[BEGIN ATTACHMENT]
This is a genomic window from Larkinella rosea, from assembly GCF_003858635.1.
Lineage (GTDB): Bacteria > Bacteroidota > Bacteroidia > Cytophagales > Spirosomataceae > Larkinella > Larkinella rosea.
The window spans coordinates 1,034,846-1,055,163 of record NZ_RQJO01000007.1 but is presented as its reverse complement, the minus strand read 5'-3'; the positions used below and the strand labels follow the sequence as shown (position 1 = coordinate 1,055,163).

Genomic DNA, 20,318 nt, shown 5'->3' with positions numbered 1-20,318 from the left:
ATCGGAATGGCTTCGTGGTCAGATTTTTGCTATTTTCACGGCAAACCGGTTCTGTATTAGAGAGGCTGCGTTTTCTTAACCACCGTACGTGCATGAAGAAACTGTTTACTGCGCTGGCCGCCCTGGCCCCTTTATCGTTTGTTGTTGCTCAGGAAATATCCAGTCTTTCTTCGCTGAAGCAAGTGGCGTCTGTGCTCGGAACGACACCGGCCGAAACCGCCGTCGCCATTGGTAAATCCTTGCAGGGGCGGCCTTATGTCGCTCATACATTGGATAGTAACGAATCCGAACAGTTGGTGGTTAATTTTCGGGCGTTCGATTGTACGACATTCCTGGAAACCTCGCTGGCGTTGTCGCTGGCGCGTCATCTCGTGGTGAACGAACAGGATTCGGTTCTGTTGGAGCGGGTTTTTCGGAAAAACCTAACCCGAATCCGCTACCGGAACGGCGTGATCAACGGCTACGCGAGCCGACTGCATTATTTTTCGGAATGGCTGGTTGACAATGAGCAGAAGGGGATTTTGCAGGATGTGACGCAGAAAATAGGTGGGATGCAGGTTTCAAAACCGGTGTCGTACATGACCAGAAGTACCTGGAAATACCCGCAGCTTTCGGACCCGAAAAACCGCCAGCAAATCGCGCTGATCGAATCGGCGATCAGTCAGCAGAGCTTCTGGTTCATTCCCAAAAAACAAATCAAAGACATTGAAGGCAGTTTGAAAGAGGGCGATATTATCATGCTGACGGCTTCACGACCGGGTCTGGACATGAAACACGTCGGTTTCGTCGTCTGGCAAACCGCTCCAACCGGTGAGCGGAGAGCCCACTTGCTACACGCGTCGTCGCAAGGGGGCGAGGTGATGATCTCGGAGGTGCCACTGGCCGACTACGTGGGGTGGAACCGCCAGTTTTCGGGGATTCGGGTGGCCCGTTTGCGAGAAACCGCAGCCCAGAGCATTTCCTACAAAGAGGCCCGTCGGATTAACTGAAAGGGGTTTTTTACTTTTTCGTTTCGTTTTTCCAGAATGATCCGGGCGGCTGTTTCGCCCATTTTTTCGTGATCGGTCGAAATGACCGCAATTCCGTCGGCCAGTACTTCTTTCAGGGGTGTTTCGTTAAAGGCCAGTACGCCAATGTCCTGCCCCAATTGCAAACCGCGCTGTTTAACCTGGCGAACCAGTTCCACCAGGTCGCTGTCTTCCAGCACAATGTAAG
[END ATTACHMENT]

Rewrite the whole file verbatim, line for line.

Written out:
This is a genomic window from Larkinella rosea, from assembly GCF_003858635.1.
Lineage (GTDB): Bacteria > Bacteroidota > Bacteroidia > Cytophagales > Spirosomataceae > Larkinella > Larkinella rosea.
The window spans coordinates 1,034,846-1,055,163 of record NZ_RQJO01000007.1 but is presented as its reverse complement, the minus strand read 5'-3'; the positions used below and the strand labels follow the sequence as shown (position 1 = coordinate 1,055,163).

Genomic DNA, 20,318 nt, shown 5'->3' with positions numbered 1-20,318 from the left:
ATCGGAATGGCTTCGTGGTCAGATTTTTGCTATTTTCACGGCAAACCGGTTCTGTATTAGAGAGGCTGCGTTTTCTTAACCACCGTACGTGCATGAAGAAACTGTTTACTGCGCTGGCCGCCCTGGCCCCTTTATCGTTTGTTGTTGCTCAGGAAATATCCAGTCTTTCTTCGCTGAAGCAAGTGGCGTCTGTGCTCGGAACGACACCGGCCGAAACCGCCGTCGCCATTGGTAAATCCTTGCAGGGGCGGCCTTATGTCGCTCATACATTGGATAGTAACGAATCCGAACAGTTGGTGGTTAATTTTCGGGCGTTCGATTGTACGACATTCCTGGAAACCTCGCTGGCGTTGTCGCTGGCGCGTCATCTCGTGGTGAACGAACAGGATTCGGTTCTGTTGGAGCGGGTTTTTCGGAAAAACCTAACCCGAATCCGCTACCGGAACGGCGTGATCAACGGCTACGCGAGCCGACTGCATTATTTTTCGGAATGGCTGGTTGACAATGAGCAGAAGGGGATTTTGCAGGATGTGACGCAGAAAATAGGTGGGATGCAGGTTTCAAAACCGGTGTCGTACATGACCAGAAGTACCTGGAAATACCCGCAGCTTTCGGACCCGAAAAACCGCCAGCAAATCGCGCTGATCGAATCGGCGATCAGTCAGCAGAGCTTCTGGTTCATTCCCAAAAAACAAATCAAAGACATTGAAGGCAGTTTGAAAGAGGGCGATATTATCATGCTGACGGCTTCACGACCGGGTCTGGACATGAAACACGTCGGTTTCGTCGTCTGGCAAACCGCTCCAACCGGTGAGCGGAGAGCCCACTTGCTACACGCGTCGTCGCAAGGGGGCGAGGTGATGATCTCGGAGGTGCCACTGGCCGACTACGTGGGGTGGAACCGCCAGTTTTCGGGGATTCGGGTGGCCCGTTTGCGAGAAACCGCAGCCCAGAGCATTTCCTACAAAGAGGCCCGTCGGATTAACTGAAAGGGGTTTTTTACTTTTTCGTTTCGTTTTTCCAGAATGATCCGGGCGGCTGTTTCGCCCATTTTTTCGTGATCGGTCGAAATGACCGCAATTCCGTCGGCCAGTACTTCTTTCAGGGGTGTTTCGTTAAAGGCCAGTACGCCAATGTCCTGCCCCAATTGCAAACCGCGCTGTTTAACCTGGCGAACCAGTTCCACCAGGTCGCTGTCTTCCAGCACAATGTAAG